And facts tell us Australia’s energy policies cannot have a discernible effect on the global environment but can make us economically uncompetitive. Facts tell us poor or elderly Australians are more likely to die of heat stress or cold exposure if they cannot afford to use their heating or cooling. Mainstream voters are right to demand politicians focus on what they can change rather than on what they pretend to be able to influence — they don’t buy the gesture politics.
If not for the publicly funded ABC, SBS, subsidised magazines, universities and bureaucratic interventions, the false narratives of the virtue-signallers would be soundly defeated in the open marketplace of ideas. Instead, their nonsense dominates.
For much of last year journalists and commentators on the ABC spoke of a “reckless” Trump increasing the risk of “thermonuclear war” because of his sabrerattling over North Korea. Radio National this week interviewed Christopher Hill, the US diplomat who led the six-party talks and other efforts under George W. Bush and Barack Obama to end North Korea’s weapons programs. Host Hamish Macdonald and Hill joked and mocked Trump’s efforts at diplomacy. Yet it was Hill and the West who had been played for fools by North Korea, leaving the world with this nuclear-armed legacy, and it is Trump who has delivered stronger sanctions from the UN, US and China.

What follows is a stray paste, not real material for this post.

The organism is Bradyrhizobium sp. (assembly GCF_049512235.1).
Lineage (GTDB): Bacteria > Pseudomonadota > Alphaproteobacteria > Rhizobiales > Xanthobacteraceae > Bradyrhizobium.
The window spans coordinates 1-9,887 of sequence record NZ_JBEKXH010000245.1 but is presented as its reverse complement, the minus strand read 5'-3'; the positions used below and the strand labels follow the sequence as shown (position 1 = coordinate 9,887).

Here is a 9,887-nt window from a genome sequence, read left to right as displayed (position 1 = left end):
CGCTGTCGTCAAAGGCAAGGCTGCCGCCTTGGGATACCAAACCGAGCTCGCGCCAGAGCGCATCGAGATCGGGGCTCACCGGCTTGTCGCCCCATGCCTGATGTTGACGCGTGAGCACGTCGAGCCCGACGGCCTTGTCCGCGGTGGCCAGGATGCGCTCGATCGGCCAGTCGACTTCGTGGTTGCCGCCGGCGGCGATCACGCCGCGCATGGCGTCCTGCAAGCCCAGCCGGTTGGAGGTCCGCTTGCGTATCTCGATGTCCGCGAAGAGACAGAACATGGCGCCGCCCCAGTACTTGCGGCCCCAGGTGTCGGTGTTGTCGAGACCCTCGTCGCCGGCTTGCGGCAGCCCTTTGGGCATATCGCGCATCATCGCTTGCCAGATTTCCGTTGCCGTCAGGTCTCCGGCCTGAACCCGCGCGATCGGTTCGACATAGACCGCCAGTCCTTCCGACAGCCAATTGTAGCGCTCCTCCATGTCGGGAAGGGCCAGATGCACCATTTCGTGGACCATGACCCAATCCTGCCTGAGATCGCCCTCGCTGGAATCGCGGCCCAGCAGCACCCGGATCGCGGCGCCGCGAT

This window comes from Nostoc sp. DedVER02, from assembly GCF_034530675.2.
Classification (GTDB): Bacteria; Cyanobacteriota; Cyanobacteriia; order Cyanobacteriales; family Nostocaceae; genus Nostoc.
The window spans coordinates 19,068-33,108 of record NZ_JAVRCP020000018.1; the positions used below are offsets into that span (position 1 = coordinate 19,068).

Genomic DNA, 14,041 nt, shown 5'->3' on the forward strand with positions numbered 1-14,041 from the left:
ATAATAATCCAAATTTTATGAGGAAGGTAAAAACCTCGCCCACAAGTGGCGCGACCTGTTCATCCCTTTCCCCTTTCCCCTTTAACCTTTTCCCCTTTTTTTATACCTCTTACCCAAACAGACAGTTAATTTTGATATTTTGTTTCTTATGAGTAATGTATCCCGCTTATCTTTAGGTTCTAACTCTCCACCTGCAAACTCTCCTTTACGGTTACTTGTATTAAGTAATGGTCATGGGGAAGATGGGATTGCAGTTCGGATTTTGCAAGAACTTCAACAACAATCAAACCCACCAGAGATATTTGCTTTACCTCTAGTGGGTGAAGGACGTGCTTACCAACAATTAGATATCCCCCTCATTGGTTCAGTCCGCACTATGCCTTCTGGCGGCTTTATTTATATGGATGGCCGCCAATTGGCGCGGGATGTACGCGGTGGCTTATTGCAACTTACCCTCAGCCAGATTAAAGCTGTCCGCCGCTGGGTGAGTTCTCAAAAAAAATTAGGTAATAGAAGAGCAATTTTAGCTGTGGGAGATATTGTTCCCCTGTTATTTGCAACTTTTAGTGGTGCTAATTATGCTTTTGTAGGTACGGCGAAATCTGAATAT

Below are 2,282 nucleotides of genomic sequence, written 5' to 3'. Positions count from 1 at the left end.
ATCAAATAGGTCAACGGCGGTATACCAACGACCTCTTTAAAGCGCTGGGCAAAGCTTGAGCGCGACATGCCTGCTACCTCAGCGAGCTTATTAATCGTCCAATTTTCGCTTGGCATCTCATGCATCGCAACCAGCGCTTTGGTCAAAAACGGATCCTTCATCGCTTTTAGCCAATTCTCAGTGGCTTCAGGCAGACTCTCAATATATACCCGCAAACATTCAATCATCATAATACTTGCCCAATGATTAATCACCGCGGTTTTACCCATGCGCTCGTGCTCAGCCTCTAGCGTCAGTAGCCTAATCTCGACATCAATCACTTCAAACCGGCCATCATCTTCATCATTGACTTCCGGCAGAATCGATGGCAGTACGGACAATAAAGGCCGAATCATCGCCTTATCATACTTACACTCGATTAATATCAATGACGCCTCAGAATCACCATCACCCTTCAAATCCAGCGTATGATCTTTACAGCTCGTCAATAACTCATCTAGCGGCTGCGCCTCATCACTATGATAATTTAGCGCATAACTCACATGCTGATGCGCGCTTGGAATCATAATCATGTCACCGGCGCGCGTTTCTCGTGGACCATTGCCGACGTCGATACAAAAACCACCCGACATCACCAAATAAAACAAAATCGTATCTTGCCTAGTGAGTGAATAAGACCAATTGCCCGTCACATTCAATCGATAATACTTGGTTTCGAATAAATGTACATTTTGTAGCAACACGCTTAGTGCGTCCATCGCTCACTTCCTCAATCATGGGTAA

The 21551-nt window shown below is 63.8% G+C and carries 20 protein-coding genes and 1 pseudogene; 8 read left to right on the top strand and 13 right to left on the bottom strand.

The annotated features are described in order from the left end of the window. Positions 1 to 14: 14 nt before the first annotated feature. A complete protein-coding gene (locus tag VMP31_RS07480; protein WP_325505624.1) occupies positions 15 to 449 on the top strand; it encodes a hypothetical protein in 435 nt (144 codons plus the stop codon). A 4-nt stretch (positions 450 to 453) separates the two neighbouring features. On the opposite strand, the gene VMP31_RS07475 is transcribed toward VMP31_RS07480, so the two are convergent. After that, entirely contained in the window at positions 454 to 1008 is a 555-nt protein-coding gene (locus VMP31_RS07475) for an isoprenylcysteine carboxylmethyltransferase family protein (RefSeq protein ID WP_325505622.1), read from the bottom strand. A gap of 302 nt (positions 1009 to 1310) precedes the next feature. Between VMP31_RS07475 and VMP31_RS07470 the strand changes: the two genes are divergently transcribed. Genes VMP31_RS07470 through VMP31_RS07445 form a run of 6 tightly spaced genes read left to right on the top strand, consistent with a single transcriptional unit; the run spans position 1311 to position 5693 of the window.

With the small but welcome development this week of the North and South holding talks, the ABC dropped its theme of Trump as the dominant and ham- fisted player and busied itself explaining why he could not claim credit for what had transpired. One moment its narrative had Trump bringing us to the brink of war (when things looked ominous) and the next we had the bellicose diplomacy of the world’s most powerful leader being irrelevant (when there were promising signs). This deception might pass muster on Q&A but it does not pass the pub test.
The national broadcaster quotes Al Jazeera, Buzzfeed and CNN to mock and sneer at Trump and the daily confected scandals but seems to have missed the import of what is happening with American taxation reforms, the global economy and other developments in international relations. If this is how jaundiced and inaccurate it can be on issues where we can all see the facts, imagine what it might be getting away with on education policy, healthcare issues, border protection controversies and the climate and energy debate.
Turnbull must be wary of the false narratives, eschew posturing, follow facts over ideology and connect with mainstream views. If he doesn’t, we will see another bizarro administration and the mainstream will wait longer for a more momentous reckoning.
How could this country function without rural fire volunteers, the Country Women’s Association or surf lifesavers?
Malcolm Turnbull, seen here at the SCG for the fifth Ashes Test on January 6, needs to divert his political course towards mainstream opinions